Reading an article at El Reg on Oracle's licensing model for Sun and thinking about my comments on SOA pricing models there appears to be a fundamental disconnect between the direction that IT is taking and the pricing to get there.
When you move into the virtualisation world the problem becomes even greater. Lets say that I have a blade server with 1000 x 2 core CPUs and on that I virtualise up to have 10 different grid environments made up of 500 x 4 CPU boxes. Now at peak (e.g. for the analytics piece at Tax time) I want to run one of those environment 100% for 1 day, but the rest of the time it takes 1% of the grid or less. Different loading profiles occur for all the environments, but overall I average about 90% utilisation on the blade server.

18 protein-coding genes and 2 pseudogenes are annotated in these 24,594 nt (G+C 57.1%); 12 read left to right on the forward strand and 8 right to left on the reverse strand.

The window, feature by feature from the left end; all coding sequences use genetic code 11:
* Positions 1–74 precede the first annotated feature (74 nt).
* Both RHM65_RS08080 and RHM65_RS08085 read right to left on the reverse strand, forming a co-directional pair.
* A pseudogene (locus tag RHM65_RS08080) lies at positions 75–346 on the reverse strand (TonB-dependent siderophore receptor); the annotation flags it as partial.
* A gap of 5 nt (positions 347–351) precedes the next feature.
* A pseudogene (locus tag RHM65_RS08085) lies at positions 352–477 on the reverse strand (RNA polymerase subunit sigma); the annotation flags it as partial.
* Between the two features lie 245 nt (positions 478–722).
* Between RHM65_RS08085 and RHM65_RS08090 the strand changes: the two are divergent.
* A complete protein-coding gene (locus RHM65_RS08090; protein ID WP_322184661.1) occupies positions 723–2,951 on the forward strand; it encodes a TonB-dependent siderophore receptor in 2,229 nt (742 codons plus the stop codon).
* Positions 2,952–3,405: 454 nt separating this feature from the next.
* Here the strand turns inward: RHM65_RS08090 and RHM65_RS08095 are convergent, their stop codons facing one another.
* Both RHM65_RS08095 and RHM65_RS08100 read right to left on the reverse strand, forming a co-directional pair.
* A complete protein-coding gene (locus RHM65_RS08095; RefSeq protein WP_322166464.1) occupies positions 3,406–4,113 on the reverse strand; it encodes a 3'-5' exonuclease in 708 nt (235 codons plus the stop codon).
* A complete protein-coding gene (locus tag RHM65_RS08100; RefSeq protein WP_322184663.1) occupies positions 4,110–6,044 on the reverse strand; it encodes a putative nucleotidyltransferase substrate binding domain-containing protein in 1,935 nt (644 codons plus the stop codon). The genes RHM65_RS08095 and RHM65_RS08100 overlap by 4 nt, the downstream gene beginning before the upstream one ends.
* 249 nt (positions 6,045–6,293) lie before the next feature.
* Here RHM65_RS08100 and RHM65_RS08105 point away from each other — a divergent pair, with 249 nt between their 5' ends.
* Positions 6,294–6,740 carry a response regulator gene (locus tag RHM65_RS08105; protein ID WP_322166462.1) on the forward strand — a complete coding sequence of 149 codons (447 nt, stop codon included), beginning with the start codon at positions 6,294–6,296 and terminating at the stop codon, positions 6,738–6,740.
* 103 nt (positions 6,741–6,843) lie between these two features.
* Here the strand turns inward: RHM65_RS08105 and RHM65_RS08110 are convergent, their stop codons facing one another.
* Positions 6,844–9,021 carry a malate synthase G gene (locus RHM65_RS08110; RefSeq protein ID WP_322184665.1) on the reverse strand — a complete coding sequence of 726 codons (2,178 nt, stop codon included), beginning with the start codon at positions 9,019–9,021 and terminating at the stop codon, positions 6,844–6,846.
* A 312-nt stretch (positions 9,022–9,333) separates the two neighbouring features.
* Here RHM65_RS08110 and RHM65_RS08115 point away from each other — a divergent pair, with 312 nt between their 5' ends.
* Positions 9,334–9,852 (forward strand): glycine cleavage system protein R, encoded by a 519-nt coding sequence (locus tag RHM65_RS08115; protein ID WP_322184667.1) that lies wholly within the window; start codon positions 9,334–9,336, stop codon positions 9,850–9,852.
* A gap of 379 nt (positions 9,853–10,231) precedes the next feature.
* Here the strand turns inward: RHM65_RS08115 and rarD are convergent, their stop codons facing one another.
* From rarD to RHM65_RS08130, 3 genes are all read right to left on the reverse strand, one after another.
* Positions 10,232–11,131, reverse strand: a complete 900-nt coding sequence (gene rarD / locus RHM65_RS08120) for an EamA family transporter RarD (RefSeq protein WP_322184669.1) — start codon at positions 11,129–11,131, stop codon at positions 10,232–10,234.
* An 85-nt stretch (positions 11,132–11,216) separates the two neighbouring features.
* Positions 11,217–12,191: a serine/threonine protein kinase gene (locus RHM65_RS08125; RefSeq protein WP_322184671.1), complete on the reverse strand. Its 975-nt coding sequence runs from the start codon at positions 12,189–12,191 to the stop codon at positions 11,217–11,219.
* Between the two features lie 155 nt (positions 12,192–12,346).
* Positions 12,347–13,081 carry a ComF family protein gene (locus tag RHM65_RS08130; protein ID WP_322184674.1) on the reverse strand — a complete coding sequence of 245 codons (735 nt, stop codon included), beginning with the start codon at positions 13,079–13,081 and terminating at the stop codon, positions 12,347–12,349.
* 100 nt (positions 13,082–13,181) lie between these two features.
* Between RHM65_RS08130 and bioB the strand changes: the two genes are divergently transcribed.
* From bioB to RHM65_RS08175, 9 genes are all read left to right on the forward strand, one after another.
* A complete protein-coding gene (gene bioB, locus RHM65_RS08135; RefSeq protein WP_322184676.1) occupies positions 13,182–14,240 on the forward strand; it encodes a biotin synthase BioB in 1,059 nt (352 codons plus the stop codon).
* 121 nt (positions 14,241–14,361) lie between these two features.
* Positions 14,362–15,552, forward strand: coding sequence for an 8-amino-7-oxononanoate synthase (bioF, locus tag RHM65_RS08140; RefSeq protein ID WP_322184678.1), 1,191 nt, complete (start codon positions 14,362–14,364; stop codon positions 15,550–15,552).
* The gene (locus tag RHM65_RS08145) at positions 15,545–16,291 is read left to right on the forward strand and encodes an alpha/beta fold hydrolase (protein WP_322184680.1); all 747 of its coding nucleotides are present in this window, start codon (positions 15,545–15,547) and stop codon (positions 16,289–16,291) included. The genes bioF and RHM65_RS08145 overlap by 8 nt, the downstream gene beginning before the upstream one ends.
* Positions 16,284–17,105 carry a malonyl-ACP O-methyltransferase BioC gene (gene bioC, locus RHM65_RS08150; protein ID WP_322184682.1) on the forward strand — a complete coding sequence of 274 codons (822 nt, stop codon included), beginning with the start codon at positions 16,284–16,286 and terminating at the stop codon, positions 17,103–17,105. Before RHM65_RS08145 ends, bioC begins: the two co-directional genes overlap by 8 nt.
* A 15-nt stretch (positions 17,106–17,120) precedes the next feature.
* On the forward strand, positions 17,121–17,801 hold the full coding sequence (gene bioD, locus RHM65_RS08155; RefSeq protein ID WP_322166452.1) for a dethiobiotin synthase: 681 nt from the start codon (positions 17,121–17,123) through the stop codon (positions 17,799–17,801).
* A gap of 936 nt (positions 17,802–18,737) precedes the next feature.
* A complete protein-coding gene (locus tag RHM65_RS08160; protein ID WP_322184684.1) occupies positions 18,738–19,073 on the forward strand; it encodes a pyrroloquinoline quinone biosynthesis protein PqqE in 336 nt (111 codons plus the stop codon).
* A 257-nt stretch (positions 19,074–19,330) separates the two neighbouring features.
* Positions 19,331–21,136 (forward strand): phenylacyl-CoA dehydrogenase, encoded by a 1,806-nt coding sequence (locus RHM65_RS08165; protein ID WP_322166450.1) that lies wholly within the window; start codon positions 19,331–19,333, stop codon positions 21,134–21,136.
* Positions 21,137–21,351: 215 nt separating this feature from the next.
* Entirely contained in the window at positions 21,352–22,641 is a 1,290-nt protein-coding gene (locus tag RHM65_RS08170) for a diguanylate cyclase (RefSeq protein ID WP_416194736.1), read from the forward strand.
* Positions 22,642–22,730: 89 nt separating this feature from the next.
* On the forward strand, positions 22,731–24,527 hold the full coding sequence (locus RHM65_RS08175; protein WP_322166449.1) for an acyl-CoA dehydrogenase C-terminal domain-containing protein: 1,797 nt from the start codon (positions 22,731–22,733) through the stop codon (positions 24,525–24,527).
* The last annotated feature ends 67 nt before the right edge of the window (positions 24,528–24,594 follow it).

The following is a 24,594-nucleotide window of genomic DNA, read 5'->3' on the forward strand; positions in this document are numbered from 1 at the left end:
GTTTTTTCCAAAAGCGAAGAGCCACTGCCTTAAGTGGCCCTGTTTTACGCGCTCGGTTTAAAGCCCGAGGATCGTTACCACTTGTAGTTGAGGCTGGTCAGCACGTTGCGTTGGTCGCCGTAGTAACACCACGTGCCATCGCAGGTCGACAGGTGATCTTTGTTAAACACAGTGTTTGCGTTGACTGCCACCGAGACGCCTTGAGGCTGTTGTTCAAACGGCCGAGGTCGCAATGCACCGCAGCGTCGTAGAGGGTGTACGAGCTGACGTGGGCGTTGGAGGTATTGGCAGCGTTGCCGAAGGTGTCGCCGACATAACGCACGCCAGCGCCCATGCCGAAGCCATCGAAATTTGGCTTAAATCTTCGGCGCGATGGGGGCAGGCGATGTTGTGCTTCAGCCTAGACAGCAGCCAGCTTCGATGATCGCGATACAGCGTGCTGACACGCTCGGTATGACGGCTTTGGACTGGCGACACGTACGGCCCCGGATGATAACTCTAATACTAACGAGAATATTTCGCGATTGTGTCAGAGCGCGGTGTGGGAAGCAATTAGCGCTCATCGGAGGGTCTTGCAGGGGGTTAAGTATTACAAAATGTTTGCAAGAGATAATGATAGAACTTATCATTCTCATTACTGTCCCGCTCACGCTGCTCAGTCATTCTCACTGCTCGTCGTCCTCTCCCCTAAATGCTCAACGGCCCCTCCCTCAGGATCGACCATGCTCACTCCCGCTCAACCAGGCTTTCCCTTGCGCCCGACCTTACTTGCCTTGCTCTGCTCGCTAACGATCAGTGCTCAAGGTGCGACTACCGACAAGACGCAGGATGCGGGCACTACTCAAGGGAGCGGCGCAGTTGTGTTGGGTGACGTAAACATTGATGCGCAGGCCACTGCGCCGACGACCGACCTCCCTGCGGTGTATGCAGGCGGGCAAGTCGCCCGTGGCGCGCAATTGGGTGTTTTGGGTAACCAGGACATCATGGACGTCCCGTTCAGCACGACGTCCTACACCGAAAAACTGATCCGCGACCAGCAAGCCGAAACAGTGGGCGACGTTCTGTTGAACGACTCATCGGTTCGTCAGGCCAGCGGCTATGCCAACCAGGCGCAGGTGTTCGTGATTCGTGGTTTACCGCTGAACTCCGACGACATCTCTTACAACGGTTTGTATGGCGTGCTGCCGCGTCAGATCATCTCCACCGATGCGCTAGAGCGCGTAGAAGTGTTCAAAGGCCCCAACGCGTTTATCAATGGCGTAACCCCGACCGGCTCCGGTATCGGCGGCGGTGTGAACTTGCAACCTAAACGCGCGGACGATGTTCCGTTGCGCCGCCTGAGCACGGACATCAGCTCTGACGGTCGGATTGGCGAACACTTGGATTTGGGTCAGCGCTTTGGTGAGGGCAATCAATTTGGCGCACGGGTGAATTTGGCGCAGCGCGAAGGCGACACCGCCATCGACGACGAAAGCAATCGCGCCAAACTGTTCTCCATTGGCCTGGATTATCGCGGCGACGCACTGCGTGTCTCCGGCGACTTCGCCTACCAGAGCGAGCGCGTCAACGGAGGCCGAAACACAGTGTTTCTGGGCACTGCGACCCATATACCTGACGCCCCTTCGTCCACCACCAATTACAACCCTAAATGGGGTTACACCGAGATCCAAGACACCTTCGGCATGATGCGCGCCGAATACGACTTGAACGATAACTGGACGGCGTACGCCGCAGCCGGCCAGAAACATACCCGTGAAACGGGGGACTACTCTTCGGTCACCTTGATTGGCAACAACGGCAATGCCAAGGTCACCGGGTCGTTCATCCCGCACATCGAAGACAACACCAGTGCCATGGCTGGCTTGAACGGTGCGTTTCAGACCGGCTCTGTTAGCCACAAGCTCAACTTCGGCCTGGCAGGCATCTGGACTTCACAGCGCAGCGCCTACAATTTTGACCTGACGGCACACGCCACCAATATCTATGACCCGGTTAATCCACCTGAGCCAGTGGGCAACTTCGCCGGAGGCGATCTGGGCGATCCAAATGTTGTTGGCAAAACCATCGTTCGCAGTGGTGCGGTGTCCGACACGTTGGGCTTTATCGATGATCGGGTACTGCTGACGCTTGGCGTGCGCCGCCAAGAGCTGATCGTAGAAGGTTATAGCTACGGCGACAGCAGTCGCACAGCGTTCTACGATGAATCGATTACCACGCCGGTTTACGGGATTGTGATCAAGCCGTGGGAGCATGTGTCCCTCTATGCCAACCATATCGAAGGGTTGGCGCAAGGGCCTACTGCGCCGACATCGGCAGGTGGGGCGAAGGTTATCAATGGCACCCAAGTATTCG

A smart, and enviromentally strong, use of the hardware. But here is where the business case breaks down.
Every single software vendor has a scale up, not a scale down model
This means that if you are going to use 2,000 cores at peak then you have to license for 2,000 cores even if that peak is only 60 seconds long. This means that the hardware savings are completely eliminated by the software costs. So you just build some "adequate" solutions that can't scale to the peak in the most efficient way (so the Tax calculation takes two weeks instead of one day) but at least you aren't being burnt.
This is one of the biggest challenges right now in deploying Services Fabrics and in consolidating enterprise infrastructures. The solution is to have a more capacity oriented model, which of course the vendors tend not to like as it will inevitably mean less revenue as there is currently a lot of paid for, but rarely used, capacity.
Open Source software clearly changes the dynamic somewhat but clearly it covers only some of the estate. The question therefore is how will software licensing change in a heavily virtualised world? Because if it doesn't that virtualised world won't happen.